Maybe it will be enough to solve my problem. The most important for me is not the time to load texture (which is bigger in second case) but the fact that animations keep on being played during the texture loading procedure.

Cheers
Amarhys



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I suppose you proposed solution would work, but it doesn't seem particularly 'clean' and might be a bit nasty to scale upwards at a later date. I think you can still solve this by using multi-threading.

According to your figures, the expensive part is creating and loading the resource. By using D3DX you roll these two into one atomic operation.

Referring back to Jason's comment:
Quote:
depending on your usage patterns, some people suggest pre-creating the d3d resource (in this case your texture) at application start-up, and then keeping a pool of them around. When you actually get your texture bits in memory from your other thread, you can just lock/copy the data into the existing resource.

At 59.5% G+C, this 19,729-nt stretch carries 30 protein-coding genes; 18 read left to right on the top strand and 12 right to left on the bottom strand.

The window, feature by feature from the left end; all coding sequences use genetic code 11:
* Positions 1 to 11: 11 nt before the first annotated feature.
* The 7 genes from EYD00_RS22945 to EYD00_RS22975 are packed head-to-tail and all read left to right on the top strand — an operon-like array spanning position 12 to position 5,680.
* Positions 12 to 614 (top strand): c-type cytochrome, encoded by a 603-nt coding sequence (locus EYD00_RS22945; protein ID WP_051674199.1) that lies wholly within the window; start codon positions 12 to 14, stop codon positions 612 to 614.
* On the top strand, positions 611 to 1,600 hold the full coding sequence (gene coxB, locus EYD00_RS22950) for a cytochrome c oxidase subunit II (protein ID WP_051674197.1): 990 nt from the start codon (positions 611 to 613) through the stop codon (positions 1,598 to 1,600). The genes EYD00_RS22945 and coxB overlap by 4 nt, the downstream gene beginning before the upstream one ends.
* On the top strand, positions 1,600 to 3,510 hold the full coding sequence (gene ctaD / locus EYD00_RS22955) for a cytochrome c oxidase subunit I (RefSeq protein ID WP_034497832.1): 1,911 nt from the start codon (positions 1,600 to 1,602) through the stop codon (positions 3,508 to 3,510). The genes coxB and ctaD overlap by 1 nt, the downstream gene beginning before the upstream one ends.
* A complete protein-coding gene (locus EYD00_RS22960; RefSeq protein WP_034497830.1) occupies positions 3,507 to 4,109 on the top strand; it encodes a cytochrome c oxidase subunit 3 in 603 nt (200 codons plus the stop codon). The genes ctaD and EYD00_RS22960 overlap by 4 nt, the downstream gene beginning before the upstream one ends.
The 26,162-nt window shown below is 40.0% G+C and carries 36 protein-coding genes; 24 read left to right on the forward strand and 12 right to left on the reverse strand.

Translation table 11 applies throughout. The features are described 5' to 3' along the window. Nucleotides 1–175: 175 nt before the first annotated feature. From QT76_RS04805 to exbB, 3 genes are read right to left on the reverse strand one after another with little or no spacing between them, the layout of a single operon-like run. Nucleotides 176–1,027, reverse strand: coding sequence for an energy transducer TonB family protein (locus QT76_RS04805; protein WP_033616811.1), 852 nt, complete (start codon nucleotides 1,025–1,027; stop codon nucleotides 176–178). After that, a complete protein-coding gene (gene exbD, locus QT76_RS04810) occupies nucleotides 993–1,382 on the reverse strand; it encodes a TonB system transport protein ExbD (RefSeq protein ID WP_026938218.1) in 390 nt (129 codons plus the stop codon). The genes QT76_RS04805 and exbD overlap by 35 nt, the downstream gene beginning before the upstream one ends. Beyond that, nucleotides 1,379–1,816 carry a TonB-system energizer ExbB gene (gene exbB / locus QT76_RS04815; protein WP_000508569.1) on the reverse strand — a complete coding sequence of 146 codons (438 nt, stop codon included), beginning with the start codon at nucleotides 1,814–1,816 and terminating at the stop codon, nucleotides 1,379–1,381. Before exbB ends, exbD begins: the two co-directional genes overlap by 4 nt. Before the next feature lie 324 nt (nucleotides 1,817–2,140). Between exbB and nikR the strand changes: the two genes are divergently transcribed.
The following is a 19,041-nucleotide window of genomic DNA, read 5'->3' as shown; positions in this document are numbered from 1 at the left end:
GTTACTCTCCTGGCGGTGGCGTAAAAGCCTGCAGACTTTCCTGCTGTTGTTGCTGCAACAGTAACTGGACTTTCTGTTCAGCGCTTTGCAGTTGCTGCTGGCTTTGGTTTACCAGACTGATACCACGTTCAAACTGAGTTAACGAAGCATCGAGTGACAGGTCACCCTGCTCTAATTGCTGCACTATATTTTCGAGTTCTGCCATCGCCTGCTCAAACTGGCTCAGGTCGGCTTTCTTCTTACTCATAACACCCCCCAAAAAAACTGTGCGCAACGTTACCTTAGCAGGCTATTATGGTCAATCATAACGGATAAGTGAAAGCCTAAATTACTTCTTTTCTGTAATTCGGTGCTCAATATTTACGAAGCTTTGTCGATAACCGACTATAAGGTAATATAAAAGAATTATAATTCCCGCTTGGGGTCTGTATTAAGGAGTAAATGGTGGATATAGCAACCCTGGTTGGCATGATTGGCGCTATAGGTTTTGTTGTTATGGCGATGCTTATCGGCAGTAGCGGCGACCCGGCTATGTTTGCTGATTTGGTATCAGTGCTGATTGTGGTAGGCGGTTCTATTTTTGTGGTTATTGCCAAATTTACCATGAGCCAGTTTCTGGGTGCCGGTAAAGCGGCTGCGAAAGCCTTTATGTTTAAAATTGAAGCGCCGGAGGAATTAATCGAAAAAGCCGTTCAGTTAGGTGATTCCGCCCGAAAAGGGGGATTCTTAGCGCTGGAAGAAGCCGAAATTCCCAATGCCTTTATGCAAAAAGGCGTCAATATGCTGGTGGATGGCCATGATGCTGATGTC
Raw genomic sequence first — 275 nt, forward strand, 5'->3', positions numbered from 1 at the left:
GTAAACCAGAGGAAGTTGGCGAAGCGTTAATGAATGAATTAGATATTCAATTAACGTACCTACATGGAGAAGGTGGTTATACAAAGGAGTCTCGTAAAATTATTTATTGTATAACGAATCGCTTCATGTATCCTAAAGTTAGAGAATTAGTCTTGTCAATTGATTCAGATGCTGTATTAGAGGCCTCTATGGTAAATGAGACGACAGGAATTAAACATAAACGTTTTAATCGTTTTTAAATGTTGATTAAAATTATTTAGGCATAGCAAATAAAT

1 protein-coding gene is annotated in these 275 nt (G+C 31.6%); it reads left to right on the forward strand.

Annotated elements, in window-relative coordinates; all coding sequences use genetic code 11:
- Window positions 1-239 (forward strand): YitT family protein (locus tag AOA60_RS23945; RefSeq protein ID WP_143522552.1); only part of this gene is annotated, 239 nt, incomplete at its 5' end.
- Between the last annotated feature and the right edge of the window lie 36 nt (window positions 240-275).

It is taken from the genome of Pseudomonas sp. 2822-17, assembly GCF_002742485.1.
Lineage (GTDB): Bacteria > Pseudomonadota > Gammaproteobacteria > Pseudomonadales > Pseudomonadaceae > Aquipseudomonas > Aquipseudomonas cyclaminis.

This sort of resource 'staging' can be very efficient.

Create a double-buffered pool of resources and then stream-in data and swap the rendering pointers around. You never actually create/release allocated VRAM which can be a big win.

Obviously there is still the problem of encoding to DXT3 which is probably the more painful part. I see two options here:

1. Store your source artwork in DXT3 format so you don't have to do 'on the fly' compression. Add it as a build-time task for example.

2. Look into using a D3DDEVTYPE_NULLREF device to do DXT3 compression on a seperate thread. I've not tried this, but it should allow you to load and compress your data, obtain the pointer and memcpy_s() this to the master thread that actually writes it to the VRAM used for rendering.


hth
Jack